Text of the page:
For visualization of Andrographis paniculata plant extract on TLC plate, 10% Methanolic sulphuric acid and Anisaldehyde sulphuric acid were selected. Both the reagents had given good colour and clarity for spots but based on the ease in the method of preparation 10% Methanolic sulphuric acid was selected as visualizing agent for Diagnostic kit.
10% Methanolic sulphuric acid reagent was prepared by adding sulphuric acid dropwise to methanol with shaking.
Anisaldehyde sulphuric acid reagent was prepared by mixing 0.5ml anisaldehyde with 10ml glacial acetic acid, followed by 85ml methanol and 5ml of concentrated sulphuric acid.
Step 8: Derivatization of the plate
The plates were derivatised by dipping in the visualizing agent and followed by drying in oven.
The plates were derivatised by dipping the plate in visualizing agent followed by drying on a hot cast-iron pan.
Step 9: Preparation of standard instruction sheet and kit components
Instructions and components of the kit were prepared and standardised based on the feasibility of tests being performed in non-lab environment by non- technical personnel. The instructions were translated from English to other languages based on the region and requirement.
Description of Drawings :
Fig:l Illustrates yield of Andrographolide in various solvent extracts.
Fig:2 Illustrates the % yield of the Andrographolide in various extracts prepared by different methods.
Fig-3 Illustrates the % yield of the Andrographolide obtained using 3 times reflux and Kit method.
1. Indian Herbal Pharmacopoeia, volume -1, A joint publication of Regional Research Laboratory and Indian Drug Manufacturers Association, p- 18-29 & 165-173.
2. Dr. Pulok K. Mukherjee, Quality Control of Herbal Drugs, An approach to evaluation of botanicals, First edition, Bussiness horizons, New Delhi, 2002, p-701-704 & 764-766.
3. Indian Herbal Pharmacopoeia, Revised new edition, published by Indian Drug Manufacturers Association, Mumbai, 2002,p- 57-69 & 467-478.
4. Dr.V. Rajpal, Standardization of Botanicals, volume-1, Estern publishers, New Delhi, 2002, p- 29-37 & 253-259.
5. C.K.Kokate, A.P.Purohit, S.B. Gokhale, Pharmacognosy, Thirtieth edition, Nirali prakashan, 2005, p-251-253 & 518-520.
6. The Ayurvedic Pharmacopoeia of India, part-1,volume-l,first edition, Government of India, Ministry of Health and Family Welfare, Department of Indian system of Medicine & Homoeopathy, New Delhi, p-15-16.
7. Trease and Evans, Pharmacognosy, 14th edition,1996, p- 320, 436,437, 491, 502.
8. H.Wagner, S.Balt, Plant Drug Analysis, A Thin Layer Chromatography Atlas, 2nd edition, Springer, Germany, 1996.
9. Anonymous, Quality control methods for medicinal plant materials, WHO, Geneva 1998,p-8, 9,28 & 30.
10. Instruction manual, Equipment Infra Red Moisture Balance, Advance Research Instruments co., New Delhi.
11. Indian Pharmacopoeia, Ministry of Health and Family Welfare, Government of India, 1996.
12. Camag Bibliography Services, CD- ROM version 1.06,2002.
13. The Gazette of India, Schedule T, Good Manufacturing Practices for Ayurvedic, Siddha and Unani medicines, Ministry of Health and Family Welfare, Notification, 23rd June 2000, p-23-46.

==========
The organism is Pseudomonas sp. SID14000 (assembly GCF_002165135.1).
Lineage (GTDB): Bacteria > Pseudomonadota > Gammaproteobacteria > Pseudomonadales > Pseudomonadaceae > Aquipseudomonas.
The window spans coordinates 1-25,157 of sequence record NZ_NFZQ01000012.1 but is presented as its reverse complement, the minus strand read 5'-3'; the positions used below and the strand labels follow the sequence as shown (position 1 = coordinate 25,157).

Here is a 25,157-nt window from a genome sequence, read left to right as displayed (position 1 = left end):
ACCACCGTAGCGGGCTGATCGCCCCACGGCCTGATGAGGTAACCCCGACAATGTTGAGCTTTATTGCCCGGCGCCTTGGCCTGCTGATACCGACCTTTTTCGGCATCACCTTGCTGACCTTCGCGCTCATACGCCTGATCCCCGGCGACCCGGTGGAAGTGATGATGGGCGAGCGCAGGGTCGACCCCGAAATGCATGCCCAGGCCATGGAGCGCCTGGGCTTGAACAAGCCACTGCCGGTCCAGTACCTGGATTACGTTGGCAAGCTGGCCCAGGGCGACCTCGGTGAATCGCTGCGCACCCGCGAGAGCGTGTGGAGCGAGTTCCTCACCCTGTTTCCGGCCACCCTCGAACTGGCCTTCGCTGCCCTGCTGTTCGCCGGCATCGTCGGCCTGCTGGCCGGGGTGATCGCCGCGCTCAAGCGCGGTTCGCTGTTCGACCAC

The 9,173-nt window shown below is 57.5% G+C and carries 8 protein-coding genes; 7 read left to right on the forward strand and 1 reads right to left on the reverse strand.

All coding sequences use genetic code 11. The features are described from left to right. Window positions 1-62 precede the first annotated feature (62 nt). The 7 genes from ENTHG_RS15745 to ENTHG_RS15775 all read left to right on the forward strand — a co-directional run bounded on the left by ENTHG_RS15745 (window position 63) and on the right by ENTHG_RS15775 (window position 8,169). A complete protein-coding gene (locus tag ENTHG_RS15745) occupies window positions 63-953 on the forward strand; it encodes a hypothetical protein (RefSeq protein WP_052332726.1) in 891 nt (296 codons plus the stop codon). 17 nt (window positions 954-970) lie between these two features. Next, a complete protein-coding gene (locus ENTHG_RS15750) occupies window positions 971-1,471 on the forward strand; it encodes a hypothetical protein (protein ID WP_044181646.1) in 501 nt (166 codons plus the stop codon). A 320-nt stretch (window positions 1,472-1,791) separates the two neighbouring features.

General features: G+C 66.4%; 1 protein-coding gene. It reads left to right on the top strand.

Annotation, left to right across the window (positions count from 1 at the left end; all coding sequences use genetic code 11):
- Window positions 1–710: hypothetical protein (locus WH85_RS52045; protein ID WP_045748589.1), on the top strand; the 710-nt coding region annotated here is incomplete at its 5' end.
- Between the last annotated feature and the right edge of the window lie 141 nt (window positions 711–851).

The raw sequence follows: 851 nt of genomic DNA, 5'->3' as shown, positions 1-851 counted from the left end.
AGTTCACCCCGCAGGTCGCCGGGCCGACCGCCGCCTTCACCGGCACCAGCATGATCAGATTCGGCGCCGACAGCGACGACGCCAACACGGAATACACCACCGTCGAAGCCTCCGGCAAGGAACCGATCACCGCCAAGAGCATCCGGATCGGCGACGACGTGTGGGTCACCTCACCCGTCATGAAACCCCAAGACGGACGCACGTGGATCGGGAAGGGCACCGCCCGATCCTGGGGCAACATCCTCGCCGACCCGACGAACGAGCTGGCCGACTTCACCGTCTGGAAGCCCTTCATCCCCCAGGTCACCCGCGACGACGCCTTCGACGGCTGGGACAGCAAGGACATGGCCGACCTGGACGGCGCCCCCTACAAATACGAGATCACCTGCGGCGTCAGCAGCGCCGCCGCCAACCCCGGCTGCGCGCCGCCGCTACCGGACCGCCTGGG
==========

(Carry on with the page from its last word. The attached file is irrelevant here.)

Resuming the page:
Application of Invention, explored in various sectors
• Small, Medium and large scale industries of Traditional medicine (Ayurveda, Unani, Siddha, Homeopathy)
• Traders of medicinal raw drugs
• Farmers who are cultivating the herbs
• Herbal extract industry
• Regulatory authorities from Government Departments (Drug Control)
• Forest officers at the forest check point to control pilferage of precious forest species
• Customs officers at the port of export to control pilferage
• Foreign countries that are importing the medicinal raw drugs
• Researchers from universities and institutions and companies
• Common consumers to check the quality of natural materials and finsished products purchased
1. The invention relates to a process of providing a field kit for authentication of naturally occurring raw drugs and finished products as well as semi-quantification of bioactive markers in the raw drugs and formulations, used in non-laboratory environment by non-technical personnel.
2. The process as claimed in claim 1 is for semi-quantification of bioactive chemical marker.
3. The process as claimed in preceding claims, wherein extraction process is simple, standardized and is done using house hold utensils and facility and the instructions for sampling is standardized using the given applicator to obtain the exact amount each time.
4. The process as claimed in preceding claims, wherein the standardized reference material is pre-spotted on TLC (Thin Layer Chromatography) plate that runs alongside the sample spot and the development of the plate can be done in a suitable tank like a beaker.
5. The process as claimed in preceding claims, wherein the solvent system has been standardized for the extracts to provide the best results, and visualizing the bands, standardized instructions have been provided and the heating of the plate can be done on kitchen utensils such as a cast- iron pan.
6. The invention relating to a process of providing a field kit for authentication of naturally occurring raw drugs and finished products as well as semi-quantification of bioactive markers in the raw drugs and formulations, used in non-laboratory environment by non-technical personnel has been described in preceding claims with reference to a preferred embodiments and drawings
|Indian Patent Application Number||368/CHE/2007|
|PG Journal Number||19/2010|
|Date of Filing||23-Feb-2007|
|Name of Patentee||M/S. FOUNDATION FOR REVITALISATION OF LOCAL HEALTH TRADITIONS|
|Applicant Address||74/2, JARAKABANDE KAVAL, POST ATTUR, VIA YELAHANKA, BANGALORE - 560 064, KARNATAKA|
|PCT International Classification Number||C12Q1/18|
|PCT International Application Number||N/A|
|PCT International Filing date|